How to beat long Covid depression as stars like Danniella Westbrook share struggle

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Getting back on your feet after a case of Covid-19 can feel like an uphill struggle.

The latest stats from one of the largest Government studies on the virus show around two million people in England have had long Covid, in which one or more symptoms last at least 12 weeks.

And alarmingly, almost a third have experienced moderate to severe depression as a result.

Former EastEnders actress Danniella Westbrook recently revealed battling the virus had hit her mental health, describing feeling a little brighter following “a week-and-a-half of depression” after “coming out of Covid”.

The 47-year-old said, “It was severe, severe depression. I was getting out of bed just to eat, sometimes not even to wash. Depression is in all of us and none of us can escape it, it’s just how it manifests. For me, it’s particularly bad since I had Covid.”

Mental health charity Mind has this advice to help you beat the blues that can follow a bout of coronavirus…

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If you’re feeling claustrophobic

Open the windows to let in fresh air, or have a cup of tea on your doorstep, in the garden or at a local park.

Even looking at the sky from your window can give you a sense of space.

Regularly changing the rooms of your home that you spend time in can also help.

If you’re feeling lonely

It can feel hard to talk about how you’re feeling but many people find sharing their experiences can help them feel better.

Talking to people – or one person – you trust face-to-face may be difficult, so opt for phone or video chats instead.

As well as listening to you, the people you speak to may be able to help you think of new ideas for coping or ways of distracting yourself.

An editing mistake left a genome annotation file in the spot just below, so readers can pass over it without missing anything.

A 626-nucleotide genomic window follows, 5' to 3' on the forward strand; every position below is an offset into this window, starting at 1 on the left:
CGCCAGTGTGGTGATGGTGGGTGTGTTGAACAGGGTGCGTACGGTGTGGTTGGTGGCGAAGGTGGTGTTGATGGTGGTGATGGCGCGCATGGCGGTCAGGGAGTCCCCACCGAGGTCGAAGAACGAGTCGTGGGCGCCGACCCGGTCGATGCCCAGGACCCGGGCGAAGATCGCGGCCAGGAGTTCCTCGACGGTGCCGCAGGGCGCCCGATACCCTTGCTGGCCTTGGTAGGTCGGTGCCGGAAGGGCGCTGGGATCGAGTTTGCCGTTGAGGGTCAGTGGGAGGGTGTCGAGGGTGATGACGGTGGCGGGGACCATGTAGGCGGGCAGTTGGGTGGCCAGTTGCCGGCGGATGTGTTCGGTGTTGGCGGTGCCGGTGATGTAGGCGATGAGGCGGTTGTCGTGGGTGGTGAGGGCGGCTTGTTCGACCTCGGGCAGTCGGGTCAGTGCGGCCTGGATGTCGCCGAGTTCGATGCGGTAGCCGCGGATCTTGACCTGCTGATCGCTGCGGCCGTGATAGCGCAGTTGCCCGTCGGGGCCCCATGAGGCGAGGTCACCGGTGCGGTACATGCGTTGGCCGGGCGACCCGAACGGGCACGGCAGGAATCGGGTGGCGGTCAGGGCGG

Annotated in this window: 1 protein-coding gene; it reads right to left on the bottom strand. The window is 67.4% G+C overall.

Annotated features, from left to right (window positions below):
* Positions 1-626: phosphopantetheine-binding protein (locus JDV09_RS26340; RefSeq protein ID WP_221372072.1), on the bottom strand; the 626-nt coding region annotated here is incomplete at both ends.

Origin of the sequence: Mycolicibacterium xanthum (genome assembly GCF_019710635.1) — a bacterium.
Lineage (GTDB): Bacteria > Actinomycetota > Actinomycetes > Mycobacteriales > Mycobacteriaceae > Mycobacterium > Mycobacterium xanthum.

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If you’re feeling frustrated

If you don’t feel strong enough to do activities you usually enjoy, plan a new routine made up of small things you can still manage – a 10-minute walk, reading a chapter of a book or making a regular call to someone you love.

Set yourself goals that feel achievable, such as getting dressed every day or having a nice bath or shower.

These are important achievements when you’ve been unwell and will all work towards helping you feel good. Take it one day at a time.

If you’re feeling overwhelmed

Staying informed on current events can feel important, especially if you want to keep up with coronavirus guidance.

However, if you’re struggling with your mental health, reading worrying news stories can be difficult.

It’s also not helpful to read updates that may not be reliable, so take care about where you get your information.

If the news makes you feel anxious or confused, think about switching off or limiting what you look at for a while – and the same goes for social media.

Sometimes, just an hour away from the screen can help calm our minds.

Visit for more information and support

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